Java - Generic Methods and Constructors

Introduction

You can define type parameters in a method declaration.

They are specified in angle brackets before the return type.

The type that contains the generic method declaration does not have to be a generic type.

The following copy method is a method with generic type.

public static <T> void copy(Wrapper<T> source, Wrapper<? super T> dest){
    T value = source.get();
    dest.set(value);
}

Specify the generic type for a generic method

Usually, you do not need to specify the actual type parameter.

The compiler figures it out for you using the value you pass to the method.

To pass the actual type parameter for the method's formal type parameter, specify it in angle brackets < > between the dot and the method name in the method call

Main.<String>copy(stringWrapper, objectWrapper); 

Main.copy(stringWrapper, objectWrapper); //OK

Demo

public class Main {
  public static void main(String[] args) {
    Wrapper<Object> objectWrapper = new Wrapper<Object>(new Object());
    Wrapper<String> stringWrapper = new Wrapper<String>("Hello");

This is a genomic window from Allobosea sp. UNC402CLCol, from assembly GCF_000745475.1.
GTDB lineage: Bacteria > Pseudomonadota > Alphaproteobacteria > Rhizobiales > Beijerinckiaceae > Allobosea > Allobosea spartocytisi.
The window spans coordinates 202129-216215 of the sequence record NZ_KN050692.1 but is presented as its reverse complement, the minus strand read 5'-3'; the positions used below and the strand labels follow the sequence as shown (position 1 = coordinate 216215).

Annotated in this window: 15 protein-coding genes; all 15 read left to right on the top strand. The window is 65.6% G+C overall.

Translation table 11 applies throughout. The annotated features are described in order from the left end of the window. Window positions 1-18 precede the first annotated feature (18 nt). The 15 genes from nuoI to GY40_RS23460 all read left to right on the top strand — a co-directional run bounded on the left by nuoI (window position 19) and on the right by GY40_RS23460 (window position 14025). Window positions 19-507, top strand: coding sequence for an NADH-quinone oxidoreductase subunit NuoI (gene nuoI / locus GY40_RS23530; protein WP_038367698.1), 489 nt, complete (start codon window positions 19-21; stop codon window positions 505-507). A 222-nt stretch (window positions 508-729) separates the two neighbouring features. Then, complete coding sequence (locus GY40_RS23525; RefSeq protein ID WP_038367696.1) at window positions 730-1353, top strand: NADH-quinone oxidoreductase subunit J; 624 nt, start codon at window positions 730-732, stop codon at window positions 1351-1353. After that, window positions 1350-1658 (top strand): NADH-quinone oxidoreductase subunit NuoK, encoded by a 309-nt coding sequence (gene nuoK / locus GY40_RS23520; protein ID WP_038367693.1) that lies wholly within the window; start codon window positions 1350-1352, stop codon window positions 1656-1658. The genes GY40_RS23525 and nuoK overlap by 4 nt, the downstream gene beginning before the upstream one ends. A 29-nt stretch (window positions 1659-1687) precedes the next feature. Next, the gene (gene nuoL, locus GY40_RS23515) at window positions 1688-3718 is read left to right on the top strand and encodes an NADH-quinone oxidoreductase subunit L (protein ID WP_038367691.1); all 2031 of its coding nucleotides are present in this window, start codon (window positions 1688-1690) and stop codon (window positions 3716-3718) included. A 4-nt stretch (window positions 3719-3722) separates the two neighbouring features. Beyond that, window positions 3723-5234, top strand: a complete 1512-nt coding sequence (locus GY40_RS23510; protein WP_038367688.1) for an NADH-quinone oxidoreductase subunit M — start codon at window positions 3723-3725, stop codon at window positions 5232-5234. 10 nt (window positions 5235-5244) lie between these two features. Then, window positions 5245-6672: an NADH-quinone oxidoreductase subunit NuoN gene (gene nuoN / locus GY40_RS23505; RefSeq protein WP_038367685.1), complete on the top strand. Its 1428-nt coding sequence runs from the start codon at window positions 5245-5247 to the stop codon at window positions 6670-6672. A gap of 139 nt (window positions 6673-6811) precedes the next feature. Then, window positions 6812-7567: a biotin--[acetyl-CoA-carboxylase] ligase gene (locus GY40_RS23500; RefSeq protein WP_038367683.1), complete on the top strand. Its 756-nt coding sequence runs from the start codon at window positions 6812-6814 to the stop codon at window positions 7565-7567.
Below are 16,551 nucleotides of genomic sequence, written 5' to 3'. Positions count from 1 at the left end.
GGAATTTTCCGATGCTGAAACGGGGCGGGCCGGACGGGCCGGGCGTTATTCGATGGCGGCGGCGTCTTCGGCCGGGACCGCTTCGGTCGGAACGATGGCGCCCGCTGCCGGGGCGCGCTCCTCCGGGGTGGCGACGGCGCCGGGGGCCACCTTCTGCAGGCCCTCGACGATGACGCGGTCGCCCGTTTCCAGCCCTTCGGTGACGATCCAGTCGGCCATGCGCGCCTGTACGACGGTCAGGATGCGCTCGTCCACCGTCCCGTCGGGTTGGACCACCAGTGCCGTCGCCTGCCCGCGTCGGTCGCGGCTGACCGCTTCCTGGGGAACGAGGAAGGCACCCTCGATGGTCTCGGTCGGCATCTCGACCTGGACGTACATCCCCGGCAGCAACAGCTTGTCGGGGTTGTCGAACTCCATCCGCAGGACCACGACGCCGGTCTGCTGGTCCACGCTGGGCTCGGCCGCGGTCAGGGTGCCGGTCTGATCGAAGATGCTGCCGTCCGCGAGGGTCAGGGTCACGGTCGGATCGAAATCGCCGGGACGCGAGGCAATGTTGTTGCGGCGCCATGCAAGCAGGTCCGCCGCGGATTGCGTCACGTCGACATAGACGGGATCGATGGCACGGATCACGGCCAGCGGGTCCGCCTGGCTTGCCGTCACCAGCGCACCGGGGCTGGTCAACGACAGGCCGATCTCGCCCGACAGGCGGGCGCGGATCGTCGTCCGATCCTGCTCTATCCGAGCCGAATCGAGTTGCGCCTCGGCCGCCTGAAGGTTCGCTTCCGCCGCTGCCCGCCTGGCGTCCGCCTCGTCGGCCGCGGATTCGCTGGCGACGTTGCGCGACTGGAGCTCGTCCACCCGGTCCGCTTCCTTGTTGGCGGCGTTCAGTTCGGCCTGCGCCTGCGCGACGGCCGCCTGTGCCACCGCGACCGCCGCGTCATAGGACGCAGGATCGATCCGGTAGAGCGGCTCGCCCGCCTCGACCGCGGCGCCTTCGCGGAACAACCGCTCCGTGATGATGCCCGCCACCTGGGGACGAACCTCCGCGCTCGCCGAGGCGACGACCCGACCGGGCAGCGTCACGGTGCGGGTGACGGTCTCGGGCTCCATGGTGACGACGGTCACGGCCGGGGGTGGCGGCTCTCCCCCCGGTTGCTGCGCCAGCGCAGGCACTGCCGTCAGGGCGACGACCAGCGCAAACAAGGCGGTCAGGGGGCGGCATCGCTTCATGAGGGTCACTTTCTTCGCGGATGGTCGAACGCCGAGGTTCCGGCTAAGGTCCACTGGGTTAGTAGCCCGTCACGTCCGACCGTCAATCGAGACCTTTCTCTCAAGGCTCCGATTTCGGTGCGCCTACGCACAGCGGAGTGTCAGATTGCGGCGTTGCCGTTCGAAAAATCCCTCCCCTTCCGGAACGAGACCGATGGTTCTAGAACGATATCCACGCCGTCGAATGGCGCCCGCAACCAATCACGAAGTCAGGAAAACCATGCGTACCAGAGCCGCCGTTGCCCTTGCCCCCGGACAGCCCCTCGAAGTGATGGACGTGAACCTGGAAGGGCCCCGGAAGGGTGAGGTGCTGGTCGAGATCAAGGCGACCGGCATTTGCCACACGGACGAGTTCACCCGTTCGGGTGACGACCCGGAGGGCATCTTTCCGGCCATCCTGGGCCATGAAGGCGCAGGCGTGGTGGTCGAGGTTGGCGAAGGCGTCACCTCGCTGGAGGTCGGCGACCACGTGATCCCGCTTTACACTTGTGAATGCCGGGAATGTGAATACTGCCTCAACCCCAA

Main.<String>copy(stringWrapper, objectWrapper); 
    System.out.println(objectWrapper.get());
  }//w  ww. ja  v a2 s . co  m
  public static <T> void copy(Wrapper<T> source, Wrapper<? super T> dest){
    T value = source.get();
    dest.set(value);
  }

}

class Wrapper<T> {
  private T ref;

  public Wrapper(T ref) {
    this.ref = ref;
  }

  public T get() {
    return ref;
  }

  public void set(T a) {
    this.ref = a;
  }
}

Result

Define type parameters for constructors

The following code defines a type parameter U for the constructor of class Test.

It places a constraint for U.

class Test<T> {
   public <U extends T> Test(U k) {
           // Do something
   }
}

The compiler can figure out the actual type parameter passed to the constructor.

If you want to specify the actual type, specify it in angle brackets between the new operator and the name of the constructor.

Test<Number> t1 = new <Double>Test<Number>(new Double(1.9));

Let the compiler figure out that we are using Integer as the actual type parameter for the constructor

Test<Number> t2 = new Test<Number>(new Integer(123));